Leverage VMware vCops to pull custom vSphere statistics

vcops_perf

Introduction

A couple of weeks ago I was presenting at the regional Columbus, OH VMUG on “Troubleshooting Storage Performance in vSphere”.  The content was put together by our internal storage guru Joseph Dieckhans and I modified some of the content along the way.  If you are interested in seeing the presentation, you can view it here.

The presentation covers a lot of great information on troubleshooting with ESXTOP and identifying the various subcomponents of the storage stack that are important to monitor.  When I deliver this presentation, it typically brings up some great questions and conversations.  One of the questions that was asked was around VMware vCenter Operations Manager and it’s ability to monitor storage.  My answer was yes, vCops will do a great job monitoring your storage infrastructure, as it uses analytics to understand your storage performance and will send smart alerts when there are anomalies.  But the customer wanted to know if we were specifically  monitoring all of the components in ESXTOP that we were covering in the session.  Good question!

vCops Metrics

I decided to dig into this one to see if there were any gaps between good old ESXTOP and vCops so let’s take a look.  Below is a screenshot of the vCops disks statistics that are being monitored for the various LUNS.  In this example I am showing you a iSCSI device being presented to the ESX host. 

vcops-disk

As you can see vCops is monitoring latency, Kbps, and SCSI reservation conflicts.  That’s a pretty good list of metrics that you would want to know about if you suspected a problem with the storage infrastructure.  I think even CTU’s very own technical specialist, Chloe O’Brian, would be happy with those metrics.

chloe24

Get more Detail

If you think you’re better than Chloe, and need more detail than what’s provided out of the box with vCops, have no fear.  VMware vCops is very flexible and you can customize the data feeds in a lot of different ways.  You might have recently seen Clint Kitson’s posts around injecting metrics into vCops.  This was the first phase of EMC integrating their storage specifics metrics into vCops for analysis and reporting (unsupported).  EMC is working on an official adapter that their customers will be able to leverage if they are a VMware vCops customer.  I expect we sill see more and more storage vendors offering up a supported adapter for vCops in the future.

Powershell is a great way to pull VMware performance data. You can utilize “get-esxtop” or the “get-stat” commands the get the same visibility as what is covered in the troubleshooting storage presentation.  Let’s see if we can add more details to vCops than what is given to us out of the box.

PowerCLI commands

Let’s start with an important metric we covered in the presentation.  Let’s get the metric “KAVG” from PowerCLI and have it display data back for a system we are interested in monitoring.  Here I am utilizing the PowerCLI command “get-stat” to pull some statistics on the VMKernel and it’s associated latency.  (Should be below 0 ms, if above 2ms you should investigate!).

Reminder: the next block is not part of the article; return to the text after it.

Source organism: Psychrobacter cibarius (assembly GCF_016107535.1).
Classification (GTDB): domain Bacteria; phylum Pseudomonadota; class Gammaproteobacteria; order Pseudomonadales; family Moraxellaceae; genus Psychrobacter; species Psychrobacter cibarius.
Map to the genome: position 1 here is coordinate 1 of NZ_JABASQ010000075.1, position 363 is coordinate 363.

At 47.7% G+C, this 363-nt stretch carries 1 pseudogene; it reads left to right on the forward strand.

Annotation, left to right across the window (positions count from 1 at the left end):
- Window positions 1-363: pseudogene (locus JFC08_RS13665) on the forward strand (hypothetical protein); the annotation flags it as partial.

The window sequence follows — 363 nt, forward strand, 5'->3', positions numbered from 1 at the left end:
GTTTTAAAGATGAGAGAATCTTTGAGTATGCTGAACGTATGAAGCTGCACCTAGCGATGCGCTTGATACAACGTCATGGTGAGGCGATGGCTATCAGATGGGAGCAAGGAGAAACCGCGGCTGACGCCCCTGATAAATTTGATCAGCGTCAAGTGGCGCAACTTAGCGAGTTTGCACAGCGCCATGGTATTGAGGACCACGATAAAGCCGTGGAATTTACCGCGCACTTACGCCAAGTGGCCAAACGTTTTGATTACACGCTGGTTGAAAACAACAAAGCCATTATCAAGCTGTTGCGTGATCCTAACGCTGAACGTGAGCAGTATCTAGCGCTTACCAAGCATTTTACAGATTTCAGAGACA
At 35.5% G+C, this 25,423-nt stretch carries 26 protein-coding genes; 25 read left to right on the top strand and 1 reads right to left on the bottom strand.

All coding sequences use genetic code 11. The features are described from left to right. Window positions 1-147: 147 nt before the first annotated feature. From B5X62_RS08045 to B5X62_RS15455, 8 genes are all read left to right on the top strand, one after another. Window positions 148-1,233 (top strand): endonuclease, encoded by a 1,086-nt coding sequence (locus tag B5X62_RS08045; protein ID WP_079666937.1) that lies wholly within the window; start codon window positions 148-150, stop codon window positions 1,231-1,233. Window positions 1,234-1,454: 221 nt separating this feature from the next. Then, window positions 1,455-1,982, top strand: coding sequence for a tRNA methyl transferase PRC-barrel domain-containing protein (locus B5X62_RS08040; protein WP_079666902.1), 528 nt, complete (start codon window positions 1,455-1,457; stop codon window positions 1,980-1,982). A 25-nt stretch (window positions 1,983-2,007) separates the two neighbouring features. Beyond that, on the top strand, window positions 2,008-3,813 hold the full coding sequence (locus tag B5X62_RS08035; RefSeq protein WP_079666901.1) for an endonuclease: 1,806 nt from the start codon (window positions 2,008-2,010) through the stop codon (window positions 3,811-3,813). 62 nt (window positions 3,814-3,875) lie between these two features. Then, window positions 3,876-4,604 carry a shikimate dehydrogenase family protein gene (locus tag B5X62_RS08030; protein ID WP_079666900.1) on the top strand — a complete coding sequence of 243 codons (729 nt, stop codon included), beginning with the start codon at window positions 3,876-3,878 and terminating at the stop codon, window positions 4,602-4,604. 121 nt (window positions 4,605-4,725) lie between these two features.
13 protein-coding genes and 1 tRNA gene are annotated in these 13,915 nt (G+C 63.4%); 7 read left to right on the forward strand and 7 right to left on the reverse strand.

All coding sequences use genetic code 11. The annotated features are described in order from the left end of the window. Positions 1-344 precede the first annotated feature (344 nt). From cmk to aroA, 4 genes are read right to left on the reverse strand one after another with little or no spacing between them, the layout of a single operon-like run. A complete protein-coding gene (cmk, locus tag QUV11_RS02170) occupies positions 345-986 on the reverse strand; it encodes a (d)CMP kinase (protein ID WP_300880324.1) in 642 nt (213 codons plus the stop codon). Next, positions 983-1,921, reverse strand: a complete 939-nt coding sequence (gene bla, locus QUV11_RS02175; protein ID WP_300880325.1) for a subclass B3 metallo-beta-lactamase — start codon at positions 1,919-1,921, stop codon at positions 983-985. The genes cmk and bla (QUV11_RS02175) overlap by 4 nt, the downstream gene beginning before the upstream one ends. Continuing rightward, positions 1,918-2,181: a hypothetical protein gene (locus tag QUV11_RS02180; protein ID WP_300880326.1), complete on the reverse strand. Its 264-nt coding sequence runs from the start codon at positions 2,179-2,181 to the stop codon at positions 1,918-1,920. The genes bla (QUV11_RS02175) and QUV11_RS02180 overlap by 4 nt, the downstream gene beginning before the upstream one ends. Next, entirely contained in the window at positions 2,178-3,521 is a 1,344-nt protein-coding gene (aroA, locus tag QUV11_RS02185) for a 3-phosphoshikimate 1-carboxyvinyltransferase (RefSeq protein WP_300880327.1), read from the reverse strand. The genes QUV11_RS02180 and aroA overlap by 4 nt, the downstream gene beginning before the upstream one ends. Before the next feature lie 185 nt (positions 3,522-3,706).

get_disk_stat

Connect-VIServer -Server [YOUR HOST] -User root -Password [Your Password]
get-stat -instance [YOUR DEVICE] -Stat disk.kernellatency.average

Here are the returned values I get back from the above query:

getstat_value

Let’s format the data results for vCops just append the following to the end of the above command so it looks like this:

Connect-VIServer -Server 192.168.1.101 -User root –Password  REDACTED get-stat -instance naa.5000144f05346019 -Stat disk.kernellatency.average | sort timestamp -desc | select -first 1 | select @{n="name";e={$_.instance}},value

 

Ok great, now we have the data points I am interested in so let’s take it into vCops with the work Clint Kitson and Matt Cowger put together.  The following powershell script now takes the output and passes it off to vCops via a http post command.

http_post

C:\Program Files (x86)\VMware\Infrastructure\vSphere PowerCLI> C:\Users
\ssauer\Desktop\kavg.ps1 | C:\Users\ssauer\Desktop\ps_vcops_httpost.ps1 -vcopsip
192.168.1.220 -devicename iSCSI -resourcedescription "iSCSI KAVG" -devicetype p
s-vmware-esxtop -protocol https -vcopsuser admin -vcopspass *REDACTED* -post;sleep
60

 

Let’s login to the vCops custom UI and check out our data to see if it’s posting correctly.  (https://(VCOPS-IP/vcops-custom).  Navigate to the environment tab at the top of the screen, then select the option “environment overview” to find the new http post.  It most likely will show a blue icon as vCops hasn’t had enough time to baseline the data to understand the dynamic thresholds.

vcops_data

The above data graph isn’t really that sexy, since my home ESX lab host isn’t being worked hard enough to calculate.You can now setup a task to run the powershell script every x amount of minutes to automate the data pull.  From here you can now create a customized dashboard for the specific data metrics you would like to present back to your operations team or possibly your manager to show him why you deserve a raise.

Conclusion

The question about getting ESXTOP data into vCops has now been answered.  With the example above you can now pull some specific ESXTOP or statistics into the product.  This is obviously not an approved or supported method, and certainly not a method I would recommend implementing in a large scale fashion.  It is a helpful utility that you can leverage for troubleshooting performance problems in your storage stack.  Not only do you have a visual representation of these data metrics, but you are now leveraging the vCops patent analytics to start getting smart alerts on data anomalies.

-Scott